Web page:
Wednesday, 16 May 2007

In Search of a CIO for MySQL

Last week, I wrote about my subjective Top Ten Reasons To Work For MySQL. Let me be a bit more specific this week. We're looking for a CIO!

This leadership opportunity is about leading our IT department as CIO/Vice President of IT. Personally, I had a stab at these responsibilities before becoming VP Community Relations, and I can tell you it is a challenge.

MySQL’s technology is helping power the internet and we are enjoying explosive growth. Our company unites the power of open-source computing with web-based application providers and the CIO is leading this evolution from the front. Ideally, the candidate comes from like-minded enterprises and thrives in the excitement of being part of an international, virtual company providing disruptive technology.

The main responsibility of the CIO of MySQL is to ensure the proper functioning and scaling of IT systems for the entire customer lifecycle and for administrative functions. MySQL is a vital piece of the modern online world, and we want our own IT infrastructure to be a leading example of this.

Millions of people and tens of thousands of organizations depend on MySQL every single day, and we want to provide them with an unparalleled experience from the moment they visit our website all through their life as a paying MySQL customer. Our mission-critical internal systems for communication, collaboration, administration and financials need to scale with our rapid growth. And from all these systems and data repositories we need to continually produce useful reports and analytics. Only with highly functional and well integrated IT systems, whether on-premise or on-demand, can we reach our goals.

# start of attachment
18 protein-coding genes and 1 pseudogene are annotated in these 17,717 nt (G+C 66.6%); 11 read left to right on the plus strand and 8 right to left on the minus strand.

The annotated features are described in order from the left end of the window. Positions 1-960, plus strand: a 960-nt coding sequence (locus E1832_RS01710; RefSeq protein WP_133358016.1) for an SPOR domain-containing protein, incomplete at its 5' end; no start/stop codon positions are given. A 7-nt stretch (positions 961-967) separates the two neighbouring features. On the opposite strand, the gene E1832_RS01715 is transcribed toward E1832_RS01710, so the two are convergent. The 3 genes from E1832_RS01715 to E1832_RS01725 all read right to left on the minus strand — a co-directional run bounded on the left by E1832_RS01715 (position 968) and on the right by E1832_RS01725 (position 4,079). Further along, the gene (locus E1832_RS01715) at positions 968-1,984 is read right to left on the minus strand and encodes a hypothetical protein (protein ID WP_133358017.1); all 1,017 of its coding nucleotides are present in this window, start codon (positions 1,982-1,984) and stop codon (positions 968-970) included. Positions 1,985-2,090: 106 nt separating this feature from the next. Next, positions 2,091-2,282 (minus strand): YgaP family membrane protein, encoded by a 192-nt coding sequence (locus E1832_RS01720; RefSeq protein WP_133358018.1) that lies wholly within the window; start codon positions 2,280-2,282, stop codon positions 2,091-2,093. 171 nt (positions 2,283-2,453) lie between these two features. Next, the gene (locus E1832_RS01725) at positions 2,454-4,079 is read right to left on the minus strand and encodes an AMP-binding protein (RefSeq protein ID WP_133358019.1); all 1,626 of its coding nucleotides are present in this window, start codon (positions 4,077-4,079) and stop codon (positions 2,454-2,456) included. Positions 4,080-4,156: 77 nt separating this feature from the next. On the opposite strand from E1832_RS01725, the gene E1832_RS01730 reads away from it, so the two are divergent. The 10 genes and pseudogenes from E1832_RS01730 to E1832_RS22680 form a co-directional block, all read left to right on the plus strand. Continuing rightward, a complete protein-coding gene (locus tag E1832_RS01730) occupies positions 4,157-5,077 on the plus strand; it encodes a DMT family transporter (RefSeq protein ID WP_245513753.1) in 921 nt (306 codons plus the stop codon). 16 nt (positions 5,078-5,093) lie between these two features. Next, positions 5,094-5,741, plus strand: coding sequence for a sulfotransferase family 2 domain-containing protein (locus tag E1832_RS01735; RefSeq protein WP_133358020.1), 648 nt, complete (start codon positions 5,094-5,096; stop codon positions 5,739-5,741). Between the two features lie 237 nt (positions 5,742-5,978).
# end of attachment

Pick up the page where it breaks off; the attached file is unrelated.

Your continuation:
And, be prepared for a set of colleagues who can be both a great resource for you (as your fellow MySQLers are both knowledgeable and helpful) and very challenging (as your fellow MySQLers are also very opinionated, and have high expectations for how IT should be run)!

For a details, please visit our career page on or e-mail your resume directly to our HR team:

Monday, 14 May 2007

Microsoft & MySQL Working Together: "It's not us versus them"

Lately, it has been popular on blogs and elsewhere to portray the relationship between open source and closed source as a non-fight.

  • In The Beautiful Game, Bryan Kirschner (who leads research strategy for the Open Source Software Lab of Microsoft) blogs about the MySQL User's Conference and shares his thinking about why Microsoft and MySQL are working together on a number of applications, including ADO.NET provider Interop, and a Visual Studio plug-in that enables developers to access MySQL data directly from VS.

  • In The "it's not us versus them" meme, Matt Asay (influential Open Source thinker and blogger) describes how Microsoft increasingly point out that "it's not open source versus proprietary" meme. He argues that it would normally be the new player, not the incumbent player, who one should expect to use this type of argument.

Whatever the reason for anybody to claim it's not us versus them, I think the winner is the end user -- as long as the claim is backed up by actions.

For MySQL, let me say that we've humbly done our best to take actions. We've worked with Microsoft operating systems and applications since last century. Not long after the release of MySQL (originally under Solaris, then under Linux), the software was released under the Windows operating system. Furthermore, we released an ODBC driver coded in-house; as for connectors to many popular Open Source languages, they've been developed by the community, not by MySQL itself. And fast forwarding to this century, we beat Microsoft SQL Server by releasing an ADO.Net driver for MySQL Server quicker than MSFT themselves for MSSQL. This is for the good of the end user, who gets more choice and more opportunities inside the Microsoft ecosystem.